The Summer of George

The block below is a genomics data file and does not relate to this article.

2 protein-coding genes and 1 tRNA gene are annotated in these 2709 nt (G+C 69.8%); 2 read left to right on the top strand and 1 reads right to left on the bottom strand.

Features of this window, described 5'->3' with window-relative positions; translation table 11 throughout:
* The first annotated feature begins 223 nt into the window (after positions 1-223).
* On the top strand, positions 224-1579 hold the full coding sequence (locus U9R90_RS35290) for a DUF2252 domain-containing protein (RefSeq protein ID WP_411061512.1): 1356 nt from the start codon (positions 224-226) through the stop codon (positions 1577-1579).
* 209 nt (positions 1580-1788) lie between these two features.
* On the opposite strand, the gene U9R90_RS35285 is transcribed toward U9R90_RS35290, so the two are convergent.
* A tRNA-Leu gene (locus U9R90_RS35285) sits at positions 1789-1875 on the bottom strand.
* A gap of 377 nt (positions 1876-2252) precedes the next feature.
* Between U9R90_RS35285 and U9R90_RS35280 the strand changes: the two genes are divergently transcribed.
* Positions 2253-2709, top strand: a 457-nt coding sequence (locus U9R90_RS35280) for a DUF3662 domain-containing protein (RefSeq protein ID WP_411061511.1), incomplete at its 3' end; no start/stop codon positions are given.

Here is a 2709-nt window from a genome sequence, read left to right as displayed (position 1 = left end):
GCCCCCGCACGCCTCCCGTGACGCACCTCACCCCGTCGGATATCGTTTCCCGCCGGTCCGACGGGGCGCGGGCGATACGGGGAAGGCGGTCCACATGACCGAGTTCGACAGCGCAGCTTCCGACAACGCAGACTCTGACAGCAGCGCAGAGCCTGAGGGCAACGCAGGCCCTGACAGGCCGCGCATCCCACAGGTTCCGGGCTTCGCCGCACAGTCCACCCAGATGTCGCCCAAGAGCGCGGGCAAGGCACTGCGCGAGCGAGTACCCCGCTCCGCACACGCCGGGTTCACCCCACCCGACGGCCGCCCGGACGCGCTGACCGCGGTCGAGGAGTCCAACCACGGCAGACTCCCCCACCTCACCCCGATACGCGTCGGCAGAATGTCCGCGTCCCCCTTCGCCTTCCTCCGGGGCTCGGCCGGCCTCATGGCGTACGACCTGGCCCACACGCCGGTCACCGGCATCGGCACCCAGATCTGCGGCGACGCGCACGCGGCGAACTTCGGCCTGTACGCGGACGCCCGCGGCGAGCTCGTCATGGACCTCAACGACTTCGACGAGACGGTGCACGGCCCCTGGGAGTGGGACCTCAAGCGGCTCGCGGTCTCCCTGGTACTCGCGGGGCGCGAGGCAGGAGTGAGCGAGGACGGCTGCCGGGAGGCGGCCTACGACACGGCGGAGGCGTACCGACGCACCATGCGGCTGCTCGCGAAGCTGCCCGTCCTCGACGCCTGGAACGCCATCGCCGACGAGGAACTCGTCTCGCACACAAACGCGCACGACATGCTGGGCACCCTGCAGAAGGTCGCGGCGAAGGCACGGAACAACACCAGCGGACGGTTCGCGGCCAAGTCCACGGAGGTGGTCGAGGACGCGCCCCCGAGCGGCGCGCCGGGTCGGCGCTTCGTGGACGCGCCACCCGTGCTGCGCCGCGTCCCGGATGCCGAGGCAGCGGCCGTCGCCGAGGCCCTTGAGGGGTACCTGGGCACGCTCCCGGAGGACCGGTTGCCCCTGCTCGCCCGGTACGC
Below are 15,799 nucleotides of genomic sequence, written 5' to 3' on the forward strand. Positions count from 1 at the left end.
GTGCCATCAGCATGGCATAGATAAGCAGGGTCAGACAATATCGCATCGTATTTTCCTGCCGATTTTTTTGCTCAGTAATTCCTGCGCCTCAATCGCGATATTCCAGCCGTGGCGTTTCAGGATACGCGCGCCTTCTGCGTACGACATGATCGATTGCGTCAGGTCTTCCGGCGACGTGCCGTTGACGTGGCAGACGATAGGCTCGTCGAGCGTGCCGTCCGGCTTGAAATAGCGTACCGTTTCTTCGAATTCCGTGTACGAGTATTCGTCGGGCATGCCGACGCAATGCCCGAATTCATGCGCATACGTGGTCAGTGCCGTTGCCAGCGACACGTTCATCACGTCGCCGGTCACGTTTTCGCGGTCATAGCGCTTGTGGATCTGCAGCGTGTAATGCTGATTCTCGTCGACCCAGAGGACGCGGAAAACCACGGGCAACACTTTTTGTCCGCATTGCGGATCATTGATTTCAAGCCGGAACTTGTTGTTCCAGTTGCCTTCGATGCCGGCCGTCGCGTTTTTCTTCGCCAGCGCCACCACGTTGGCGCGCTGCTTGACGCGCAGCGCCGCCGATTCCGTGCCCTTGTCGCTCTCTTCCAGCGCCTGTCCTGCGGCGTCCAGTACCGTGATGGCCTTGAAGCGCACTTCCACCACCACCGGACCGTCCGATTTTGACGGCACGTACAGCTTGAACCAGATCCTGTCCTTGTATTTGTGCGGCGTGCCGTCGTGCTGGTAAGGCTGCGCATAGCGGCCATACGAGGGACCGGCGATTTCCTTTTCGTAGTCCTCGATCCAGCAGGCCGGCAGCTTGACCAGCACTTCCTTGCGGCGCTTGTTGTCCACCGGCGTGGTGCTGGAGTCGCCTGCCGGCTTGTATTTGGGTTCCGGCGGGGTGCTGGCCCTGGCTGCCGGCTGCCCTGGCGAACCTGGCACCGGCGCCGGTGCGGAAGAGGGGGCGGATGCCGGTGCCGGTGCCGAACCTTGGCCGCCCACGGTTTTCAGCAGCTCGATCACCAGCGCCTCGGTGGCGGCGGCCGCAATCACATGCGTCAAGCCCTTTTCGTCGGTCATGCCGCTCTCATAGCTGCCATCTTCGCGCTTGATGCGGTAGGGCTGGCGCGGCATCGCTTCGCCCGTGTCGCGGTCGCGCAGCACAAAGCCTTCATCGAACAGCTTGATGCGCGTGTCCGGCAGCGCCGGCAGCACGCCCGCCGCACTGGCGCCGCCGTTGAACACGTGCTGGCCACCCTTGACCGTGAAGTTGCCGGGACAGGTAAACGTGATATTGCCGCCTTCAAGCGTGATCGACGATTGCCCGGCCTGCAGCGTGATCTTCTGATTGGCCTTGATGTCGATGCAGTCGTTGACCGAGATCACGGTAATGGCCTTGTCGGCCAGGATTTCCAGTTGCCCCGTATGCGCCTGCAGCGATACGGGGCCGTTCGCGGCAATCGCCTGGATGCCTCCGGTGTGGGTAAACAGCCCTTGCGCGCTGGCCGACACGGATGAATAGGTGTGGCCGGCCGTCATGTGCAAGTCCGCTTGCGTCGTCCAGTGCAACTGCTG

In two years, Phill Cann took a truck he purchased sight unseen from Mississippi off the trailer and onto these pages. There are dings, dents, and lots of blemishes, but this truck strikes a chord with those who see it. It is indeed a reflection of Phill, and I am excited to tell everyone how it came to be. Phill is a unique and talented man. Why? Well, because unlike a lot of people, he is not afraid to try his hand at difficult tasks. Painting? He'll have a go. Fabrication? Add it to the list. This Chevy C10 is the culmination of his do it yourself attitude. From the ground up. Every ounce of effort he could muster has been used to refine his medium. Phill is not a mechanic, he is a self-proclaimed "Desk Jockey." A once Volkswagen kid, a once unfortunate Subaru kid wading in the asphalt sea. For years he messed about with different vehicles. At the time, he had yet to tackle anything significant on his daily driven projects. As most of us do, he would enjoy the cars but, more importantly, the comradery and culture that came with the scene. At a local meet, he had seen a Chevy S10 roll into the parking lot dragging frame and, ultimately, hard parking like a boss. It was at this moment that Phill Cann became a truck guy. Whether it was the long lines of the truck, the sleek look, or the functional dragging, something turned his interest into luster. Not long after that, Phill took to eBay to take a gamble on a 1968 Chevy C10 from Mississippi. What seemed like months was only a few weeks. Day after day, he would wait for his new to him old chariot to arrive. One day it finally did. Rough around the edges and at the time closer to a farm truck than the motor swapped looker you see here. It didn't matter; Phill could see what this truck's future would hold. Fortunately, Phill had a great spot to tear down the C10 and begin the build process. He happened to ask his boss if some unused space could be utilized to work on the truck. Little did his boss know that when he said work on the truck, he meant full disassembly and frame-up rebuild. Nonetheless, the location was his to use. Things didn't happen overnight, but Phill had a plan. He already envisioned the truck before diving into it. "Chevy nailed this design, I wouldn't change a thing, leave the badges, don't shave anything, just lay it on the ground and make it fast." A simple approach, but the work still needed to be done. With the spot locked down and parts arriving, Phill bought a "mechanics toolset" and began the teardown. I asked Phill what the most challenging part about the build was, his response should serve as a reminder and advice for anyone about to take on a big project. "I had to not get frustrated, I had to not rush, it was a slow process, and I had to remind myself it was going to take time." Phil soaked in lots and lots of time. Nights, early morning starts on weekends. All can take a toll and add frustration to even the most seasoned builders. Sacrifice is a currency that any project requires, both the builders and their significant others sacrifice time. Phill is fortunate enough to have an understanding and supportive girlfriend. "She gets that it's my passion, I am a lucky guy," said Phill about his girlfriend, Becca. Phill continued to plug away on his C10 project. With the help of his friend Ian, they churned out the work. Eventually, they hit some significant milestones on the project. One is the day the wheels and tires could be mounted. Finally, Phill could see all of the hard work paying off. Far from finished, but on the right path. The truck was pushed out into the sun, the bags deflated, and the C10 frame sat on the ground for the onlookers to see. The onlookers were a handful of Phill's friends. Those who had lost touch for some time seemed to channel their way back. Working on the C10 gave Phill and his friends a reason to hang out. They could poke fun at Phill or just hang out and watch the C10 come together. The support would help keep him going, and his initial goal was going to be met. That goal? Get the C10 ready for H20. Though the C10 will never be considered done, it did get to its target. Burping coolant, almost overheating, and transmission slippage and all. The goal served as another milestone for the C10, drive it on the Ocean City Maryland strip and hang out with friends. A common theme for Phill. Whether or not you're into trucks, Phill Cann's project can speak volumes about car culture, community, and perseverance. It shows that you can learn if you apply yourself. Sure, frustration will set in, but you'll work past it. That, coupled with the friendships and good times that cars and trucks can bring, is why I love them. It is something I wish more people could understand. It is something that Phill Cann and his truck display each and every time the C10 comes out.